# HRT

## Seminar

### Quasigeostrophic and stratified boussinesq turbulence

Seminar Room 1, Newton Institute

#### Abstract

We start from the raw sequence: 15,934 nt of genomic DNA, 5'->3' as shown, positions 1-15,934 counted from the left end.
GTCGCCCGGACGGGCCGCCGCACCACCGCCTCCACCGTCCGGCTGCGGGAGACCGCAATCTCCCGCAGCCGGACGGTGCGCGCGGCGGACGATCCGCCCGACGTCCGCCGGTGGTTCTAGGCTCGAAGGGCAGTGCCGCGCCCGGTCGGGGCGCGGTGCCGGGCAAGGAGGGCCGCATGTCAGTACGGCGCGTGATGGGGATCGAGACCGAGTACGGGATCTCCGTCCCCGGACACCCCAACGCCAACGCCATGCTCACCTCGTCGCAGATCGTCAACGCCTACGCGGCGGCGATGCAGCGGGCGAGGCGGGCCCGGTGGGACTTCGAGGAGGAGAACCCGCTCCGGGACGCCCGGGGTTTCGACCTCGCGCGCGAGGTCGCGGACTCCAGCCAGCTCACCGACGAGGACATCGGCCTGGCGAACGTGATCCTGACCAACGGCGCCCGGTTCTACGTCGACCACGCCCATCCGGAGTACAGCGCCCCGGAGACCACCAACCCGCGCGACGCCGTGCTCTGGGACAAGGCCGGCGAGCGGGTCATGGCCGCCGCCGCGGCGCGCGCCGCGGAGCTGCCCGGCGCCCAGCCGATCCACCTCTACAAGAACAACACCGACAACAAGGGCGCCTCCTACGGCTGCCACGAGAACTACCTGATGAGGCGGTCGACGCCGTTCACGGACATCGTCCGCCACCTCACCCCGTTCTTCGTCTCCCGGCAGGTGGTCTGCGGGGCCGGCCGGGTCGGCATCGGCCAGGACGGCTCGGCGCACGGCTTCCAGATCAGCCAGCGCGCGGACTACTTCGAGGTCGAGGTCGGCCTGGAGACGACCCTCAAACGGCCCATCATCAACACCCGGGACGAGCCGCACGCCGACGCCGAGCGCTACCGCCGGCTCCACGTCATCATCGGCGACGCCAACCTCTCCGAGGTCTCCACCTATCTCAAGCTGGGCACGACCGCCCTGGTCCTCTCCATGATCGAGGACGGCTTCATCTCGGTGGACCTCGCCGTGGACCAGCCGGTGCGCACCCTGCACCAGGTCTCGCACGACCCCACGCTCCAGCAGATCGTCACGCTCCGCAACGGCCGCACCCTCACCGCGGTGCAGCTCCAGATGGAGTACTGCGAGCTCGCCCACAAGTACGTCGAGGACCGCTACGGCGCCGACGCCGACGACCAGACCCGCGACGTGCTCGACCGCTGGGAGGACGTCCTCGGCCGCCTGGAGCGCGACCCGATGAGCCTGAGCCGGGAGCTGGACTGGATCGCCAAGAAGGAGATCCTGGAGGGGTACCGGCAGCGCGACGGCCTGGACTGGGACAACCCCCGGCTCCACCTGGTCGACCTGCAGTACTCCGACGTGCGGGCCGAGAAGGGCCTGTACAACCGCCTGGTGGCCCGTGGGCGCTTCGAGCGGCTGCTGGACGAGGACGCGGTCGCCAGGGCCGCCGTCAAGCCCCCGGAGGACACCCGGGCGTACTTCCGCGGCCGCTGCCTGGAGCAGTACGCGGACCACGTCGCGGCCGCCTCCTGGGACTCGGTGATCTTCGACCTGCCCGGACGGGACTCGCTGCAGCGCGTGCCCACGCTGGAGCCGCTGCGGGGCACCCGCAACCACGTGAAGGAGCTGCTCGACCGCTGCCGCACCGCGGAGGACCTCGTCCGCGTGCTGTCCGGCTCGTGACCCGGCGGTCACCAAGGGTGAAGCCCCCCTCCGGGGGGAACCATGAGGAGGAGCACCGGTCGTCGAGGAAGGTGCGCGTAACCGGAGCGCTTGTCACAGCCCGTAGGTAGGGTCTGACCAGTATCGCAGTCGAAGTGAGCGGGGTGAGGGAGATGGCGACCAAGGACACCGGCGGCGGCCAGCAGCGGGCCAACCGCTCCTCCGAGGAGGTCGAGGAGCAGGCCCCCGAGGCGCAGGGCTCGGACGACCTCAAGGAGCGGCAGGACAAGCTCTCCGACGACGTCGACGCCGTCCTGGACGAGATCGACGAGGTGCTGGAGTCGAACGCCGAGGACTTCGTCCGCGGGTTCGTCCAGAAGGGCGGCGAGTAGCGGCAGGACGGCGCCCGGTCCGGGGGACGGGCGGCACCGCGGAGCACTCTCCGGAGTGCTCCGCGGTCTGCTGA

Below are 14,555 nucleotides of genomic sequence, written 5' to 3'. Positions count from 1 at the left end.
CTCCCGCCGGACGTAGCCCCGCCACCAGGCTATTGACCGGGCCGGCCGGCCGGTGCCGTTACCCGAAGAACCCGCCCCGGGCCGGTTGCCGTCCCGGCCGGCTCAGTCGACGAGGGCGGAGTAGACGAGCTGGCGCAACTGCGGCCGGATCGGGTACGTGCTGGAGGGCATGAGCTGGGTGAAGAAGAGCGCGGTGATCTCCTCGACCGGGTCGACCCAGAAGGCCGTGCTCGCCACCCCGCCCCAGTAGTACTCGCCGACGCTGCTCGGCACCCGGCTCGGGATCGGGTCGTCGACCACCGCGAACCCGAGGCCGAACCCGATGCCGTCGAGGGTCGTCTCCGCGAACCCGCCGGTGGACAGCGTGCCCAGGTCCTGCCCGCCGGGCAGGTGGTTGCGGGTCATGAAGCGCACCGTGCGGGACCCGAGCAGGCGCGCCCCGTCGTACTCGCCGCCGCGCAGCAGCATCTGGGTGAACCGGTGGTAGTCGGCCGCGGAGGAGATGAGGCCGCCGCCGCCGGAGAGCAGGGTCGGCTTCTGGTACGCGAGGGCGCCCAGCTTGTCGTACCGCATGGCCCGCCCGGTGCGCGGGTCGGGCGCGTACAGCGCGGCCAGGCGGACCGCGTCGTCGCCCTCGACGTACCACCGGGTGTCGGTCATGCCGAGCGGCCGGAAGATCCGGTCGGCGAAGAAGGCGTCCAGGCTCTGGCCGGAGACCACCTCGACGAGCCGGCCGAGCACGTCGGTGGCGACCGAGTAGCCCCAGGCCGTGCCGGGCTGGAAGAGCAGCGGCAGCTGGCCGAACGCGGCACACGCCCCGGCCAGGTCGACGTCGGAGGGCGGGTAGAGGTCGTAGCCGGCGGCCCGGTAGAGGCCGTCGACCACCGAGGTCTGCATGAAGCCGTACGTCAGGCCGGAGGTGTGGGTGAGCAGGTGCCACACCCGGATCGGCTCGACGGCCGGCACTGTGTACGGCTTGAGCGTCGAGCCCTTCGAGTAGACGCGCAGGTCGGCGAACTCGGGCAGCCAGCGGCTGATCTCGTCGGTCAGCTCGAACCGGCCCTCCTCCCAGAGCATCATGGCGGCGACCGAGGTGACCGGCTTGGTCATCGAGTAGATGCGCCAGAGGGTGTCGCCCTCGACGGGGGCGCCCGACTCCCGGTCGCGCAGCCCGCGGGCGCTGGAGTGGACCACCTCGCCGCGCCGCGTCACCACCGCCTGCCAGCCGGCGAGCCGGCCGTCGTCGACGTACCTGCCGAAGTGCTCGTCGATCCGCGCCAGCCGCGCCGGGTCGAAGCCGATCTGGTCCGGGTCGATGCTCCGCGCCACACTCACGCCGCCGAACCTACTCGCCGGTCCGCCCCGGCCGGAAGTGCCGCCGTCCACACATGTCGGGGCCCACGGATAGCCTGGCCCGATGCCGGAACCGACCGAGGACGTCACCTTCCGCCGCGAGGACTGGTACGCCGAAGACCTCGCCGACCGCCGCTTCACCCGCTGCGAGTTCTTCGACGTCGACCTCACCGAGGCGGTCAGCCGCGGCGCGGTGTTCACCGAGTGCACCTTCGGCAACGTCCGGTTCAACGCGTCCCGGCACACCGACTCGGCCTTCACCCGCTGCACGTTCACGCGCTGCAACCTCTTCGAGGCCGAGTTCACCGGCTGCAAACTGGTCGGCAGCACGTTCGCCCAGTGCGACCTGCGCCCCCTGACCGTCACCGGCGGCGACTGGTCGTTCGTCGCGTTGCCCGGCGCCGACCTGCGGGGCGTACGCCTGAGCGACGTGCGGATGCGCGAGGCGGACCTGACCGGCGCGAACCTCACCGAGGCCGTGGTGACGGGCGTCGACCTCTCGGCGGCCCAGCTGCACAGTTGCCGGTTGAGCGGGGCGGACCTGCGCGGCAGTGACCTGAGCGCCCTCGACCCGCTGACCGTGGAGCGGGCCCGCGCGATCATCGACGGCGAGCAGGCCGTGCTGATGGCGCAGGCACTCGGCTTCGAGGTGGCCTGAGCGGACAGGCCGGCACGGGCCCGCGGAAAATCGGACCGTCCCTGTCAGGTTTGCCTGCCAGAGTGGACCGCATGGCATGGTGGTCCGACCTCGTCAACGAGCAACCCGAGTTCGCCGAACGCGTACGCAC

Turbulence generated by random isotropic i.c.'s in the strongly stratified and rapidly rotating environment that characterises large-scale atmosphere/ocean flows, leads to nonlinear geostrophic adjustment via a downscale cascade of wave energy and a first-order decoupling of geostrophic modes from linear wave modes. The march toward ever higher resolution in "realistic" models has renewed the community's interest in smaller-scale stratified turbulence with weak rotation, where this large-scale decoupling is reduced. Proceeding to even smaller scales, i.e. L~H~U/N, where L and H are the horizontal and vertical length scales and N is the Brunt-Vaissalla frequency, 3-d overturning may occur (Thorpe 1977). Our recent non-rotating simulations of stratified flow show that, if the Reynolds number is sufficiently high, then the characteristic vertical scale decreases until the usual Froude number (U/NH) reaches order unity from below, where it saturates. Increasing the stratification decreases the Froude number based on the horizontal scale. Rescaling the equations in this way yields hydrostatic flow where the vertical advection term is not small. On the other hand, if the vertical scale of the flow is set by viscosity, weak rotation or, for some period of time, by the initial conditions, the classical quasi-horizontal layered flow of Riley, Metcalfe & Weissman (1981) is recovered. We also simulated how this picture changes with the addition of varying rotation rates in order to observe the transition from stratified to quasigeostrophic (QG) turbulence. Throughout this work we examined the statistics of linear wave and vortical (PV) modes separately. It was shown that, although they form a complete basis, they can only be expected to have dynamical relevence when U/NH<<1. While this is the case in QG flow, and for strongly-stratified decay of isotropic i.c.'s, its application must be restricted to the buoyancy range in stratified turbulence without rotation. In the QG limit, we removed the omega-equation contribution to the vertical velocity from the total field, to study the degree of balance obtained at various Rossby numbers. Finally, with parameterisation of "wave drag" in balanced models in mind, we explicitly calculated the energy drain on the linear vortical modes exerted by the linear wave modes as a tentative preliminary step. Predictability, as a function of Rossby and Froude numbers is an ongoing focus.#### Video

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